The Bugs Bunny Birthday Blowout is a side-scrolling adventure game released by Kemco for the Nintendo Entertainment System in 1990. Alternate titles are "The Bugs Bunny Blowout" (Europe) and "Happy Birthday Bugs" (Japan). It was one of many titles that followed a ubiquitous philosophy of the time: toss a well-liked licensed cartoon character into a Mario-esque platformer and watch it sell on the virtue of this novelty alone. As someone who wanted this game in the worst way when it came out and proceeded to wear it out upon acquiring it, I can attest that this strategy isn't entirely cynical.


The storyline is pretty straightforward: it is Bugs Bunny's 50th birthday, and like all quinquagenarians Bugs must trek his way across grasslands, deserts, canyons, caves, jungles, and a haunted mansion to get to his own damn birthday party. Nice. And, much like the nursing home residents who resent that one fucker who always gets the chair with the padding, his "Looney Tunes pals" are bitter. No one has ever given parties in their honour! Never mind the fact that about 90% of them act like total assholes in their classic namesake cartoons. So the gang decides to make Bugs earn his carrot cake by tormenting him fiercely through six levels of mayhem. So what kind of mischief do they cook up along the way? Well...


The game is pretty standard NES platformer fare. Bugs must navigate the varying terrains armed only with a mallet and a burning desire to get to his birthday party, which may or may not net him a pair of "Old Fart" novelty house slippers. The controls are very tight; Bugs jumps high, lands solidly, and stops on a dime, which is a true blessing as some of the platforming sequences can get precarious. Bugs is armed with only his moxie and a mallet, which incidentally I like to pretend is one of those oversized novelty inflatables you might find in the prize bank at a carnival. He may whack his foes head on, enemies ranging from anthropomorphic mallets to walking soapboxes (no, really) or land atop them and smack them dead for an easy victory. A minor downside is that Bugs swings his mallet with all the vigour of a 90 year old woman, requiring a bit of practice in timing. Enemies can and do get in a few cheap shots this way, but since Bugs can take a total of nine hits before expiring and health powerups are plentiful, this is more of a minor annoyance.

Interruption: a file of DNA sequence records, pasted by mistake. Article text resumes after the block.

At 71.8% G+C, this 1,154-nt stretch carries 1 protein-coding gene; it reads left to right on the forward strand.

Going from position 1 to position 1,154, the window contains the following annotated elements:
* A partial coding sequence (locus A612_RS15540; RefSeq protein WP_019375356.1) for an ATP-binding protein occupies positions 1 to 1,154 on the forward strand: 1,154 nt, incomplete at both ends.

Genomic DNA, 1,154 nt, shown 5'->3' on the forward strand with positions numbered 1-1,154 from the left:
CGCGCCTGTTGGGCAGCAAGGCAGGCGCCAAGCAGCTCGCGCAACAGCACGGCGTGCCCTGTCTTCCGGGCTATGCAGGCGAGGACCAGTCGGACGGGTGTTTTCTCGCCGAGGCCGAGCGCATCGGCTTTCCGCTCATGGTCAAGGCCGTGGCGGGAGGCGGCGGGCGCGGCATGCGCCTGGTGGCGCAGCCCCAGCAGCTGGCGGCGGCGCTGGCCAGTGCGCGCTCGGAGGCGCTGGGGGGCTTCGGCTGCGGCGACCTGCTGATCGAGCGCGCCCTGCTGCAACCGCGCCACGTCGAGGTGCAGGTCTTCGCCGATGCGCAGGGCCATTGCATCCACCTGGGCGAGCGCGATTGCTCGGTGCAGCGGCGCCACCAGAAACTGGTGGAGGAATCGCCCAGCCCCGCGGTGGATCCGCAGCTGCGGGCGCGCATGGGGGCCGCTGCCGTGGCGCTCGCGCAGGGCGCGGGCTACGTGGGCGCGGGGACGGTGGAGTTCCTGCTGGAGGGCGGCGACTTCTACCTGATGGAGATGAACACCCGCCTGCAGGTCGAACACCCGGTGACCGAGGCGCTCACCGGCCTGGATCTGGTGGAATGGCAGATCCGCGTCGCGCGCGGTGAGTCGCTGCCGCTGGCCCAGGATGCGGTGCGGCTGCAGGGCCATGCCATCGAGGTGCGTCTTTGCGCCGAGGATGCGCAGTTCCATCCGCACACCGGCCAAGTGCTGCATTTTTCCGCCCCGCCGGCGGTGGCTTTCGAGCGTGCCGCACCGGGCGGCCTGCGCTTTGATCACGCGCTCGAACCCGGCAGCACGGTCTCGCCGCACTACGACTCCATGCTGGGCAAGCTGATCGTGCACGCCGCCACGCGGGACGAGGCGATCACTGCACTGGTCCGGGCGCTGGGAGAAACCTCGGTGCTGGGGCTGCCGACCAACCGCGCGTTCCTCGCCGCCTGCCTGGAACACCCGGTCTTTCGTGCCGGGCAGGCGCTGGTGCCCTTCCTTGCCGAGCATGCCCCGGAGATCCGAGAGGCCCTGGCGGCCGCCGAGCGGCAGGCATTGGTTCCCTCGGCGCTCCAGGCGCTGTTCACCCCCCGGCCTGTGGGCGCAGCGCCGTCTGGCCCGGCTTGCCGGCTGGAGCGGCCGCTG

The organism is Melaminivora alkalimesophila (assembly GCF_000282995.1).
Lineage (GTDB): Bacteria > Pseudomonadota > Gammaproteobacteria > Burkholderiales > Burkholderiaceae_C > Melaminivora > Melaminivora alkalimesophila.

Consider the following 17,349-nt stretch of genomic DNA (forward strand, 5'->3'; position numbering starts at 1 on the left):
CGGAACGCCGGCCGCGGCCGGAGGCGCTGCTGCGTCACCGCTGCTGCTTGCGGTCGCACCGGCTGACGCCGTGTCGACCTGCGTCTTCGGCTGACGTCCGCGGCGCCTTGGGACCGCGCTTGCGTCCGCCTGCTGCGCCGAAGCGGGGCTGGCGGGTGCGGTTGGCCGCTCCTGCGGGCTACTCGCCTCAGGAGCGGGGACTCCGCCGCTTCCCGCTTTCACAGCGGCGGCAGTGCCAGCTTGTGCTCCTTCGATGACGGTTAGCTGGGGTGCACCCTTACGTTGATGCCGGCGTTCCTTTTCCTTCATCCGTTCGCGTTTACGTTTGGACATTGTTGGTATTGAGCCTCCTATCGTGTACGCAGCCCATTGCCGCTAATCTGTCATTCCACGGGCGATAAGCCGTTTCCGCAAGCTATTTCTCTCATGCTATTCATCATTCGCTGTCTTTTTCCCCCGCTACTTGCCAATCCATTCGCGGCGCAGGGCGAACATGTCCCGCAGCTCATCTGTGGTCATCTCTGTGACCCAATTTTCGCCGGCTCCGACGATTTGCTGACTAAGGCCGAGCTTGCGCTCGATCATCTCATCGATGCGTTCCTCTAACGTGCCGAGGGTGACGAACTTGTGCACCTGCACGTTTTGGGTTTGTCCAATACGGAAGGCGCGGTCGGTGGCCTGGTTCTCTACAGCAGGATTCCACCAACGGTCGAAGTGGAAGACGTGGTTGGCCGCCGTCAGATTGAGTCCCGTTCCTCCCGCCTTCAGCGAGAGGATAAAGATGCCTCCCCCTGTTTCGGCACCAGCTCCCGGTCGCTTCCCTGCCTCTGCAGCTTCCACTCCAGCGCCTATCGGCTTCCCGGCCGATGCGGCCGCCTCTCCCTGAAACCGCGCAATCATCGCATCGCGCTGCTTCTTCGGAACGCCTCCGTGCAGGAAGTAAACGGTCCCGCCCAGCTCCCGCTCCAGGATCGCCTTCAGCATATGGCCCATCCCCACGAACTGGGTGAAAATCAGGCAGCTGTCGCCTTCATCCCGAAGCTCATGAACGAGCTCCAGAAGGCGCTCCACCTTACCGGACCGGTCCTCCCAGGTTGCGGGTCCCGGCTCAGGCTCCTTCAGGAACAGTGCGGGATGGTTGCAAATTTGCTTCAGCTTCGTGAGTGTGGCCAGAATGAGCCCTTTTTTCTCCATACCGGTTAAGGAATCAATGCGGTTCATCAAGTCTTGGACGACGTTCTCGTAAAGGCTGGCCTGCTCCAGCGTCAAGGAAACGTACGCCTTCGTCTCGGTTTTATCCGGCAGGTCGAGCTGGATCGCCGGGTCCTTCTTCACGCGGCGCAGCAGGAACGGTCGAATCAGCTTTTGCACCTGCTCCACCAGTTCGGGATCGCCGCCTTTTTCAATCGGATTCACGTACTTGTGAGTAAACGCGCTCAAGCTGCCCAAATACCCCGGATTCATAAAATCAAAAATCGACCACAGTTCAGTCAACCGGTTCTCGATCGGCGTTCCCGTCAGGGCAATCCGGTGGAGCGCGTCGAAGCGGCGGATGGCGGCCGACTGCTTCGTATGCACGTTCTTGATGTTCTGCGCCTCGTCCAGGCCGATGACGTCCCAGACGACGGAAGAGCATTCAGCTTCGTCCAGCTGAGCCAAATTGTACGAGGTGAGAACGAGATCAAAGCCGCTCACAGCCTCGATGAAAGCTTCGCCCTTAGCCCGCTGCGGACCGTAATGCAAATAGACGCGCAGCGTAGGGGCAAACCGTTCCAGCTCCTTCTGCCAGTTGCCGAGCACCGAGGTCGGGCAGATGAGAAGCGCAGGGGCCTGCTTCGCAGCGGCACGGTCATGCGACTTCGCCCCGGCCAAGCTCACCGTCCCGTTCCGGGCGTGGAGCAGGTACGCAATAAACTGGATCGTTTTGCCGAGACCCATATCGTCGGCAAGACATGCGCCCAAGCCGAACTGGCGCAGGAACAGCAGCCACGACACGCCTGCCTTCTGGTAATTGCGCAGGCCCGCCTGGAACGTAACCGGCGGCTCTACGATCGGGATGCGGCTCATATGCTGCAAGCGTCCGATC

Each level consists of four stages, most of which feature a Looney Tunes character in the role of either mini-boss or level boss. None of them are particularly good at this role, mind you. Case in point: Daffy Duck, who appears at least once in every level, "attacks" you by strolling back and forth across the screen like he's looking for a lost contact lens, and while he cannot be harmed, he can easily be jumped over and left looking the fool. And what good is Yosemite Sam without a conservative amount of dynamite strapped to his person? The end level bosses, ranging from a shotgun-toting Elmer Fudd to a skunk fart-toting Pepe Le Pew, are rather innocuous as well, with three hits from Bugs' mallet rendering them hors de combat. Even the final boss, Taz, is painfully easy. Incidentally, he wears what was probably meant to be a football helmet but more closely resembles a bus helmet, and throws things that are likely, given the helmet, to be footballs but look more like pies, which, well, would fit nicely with the bus helmet theory.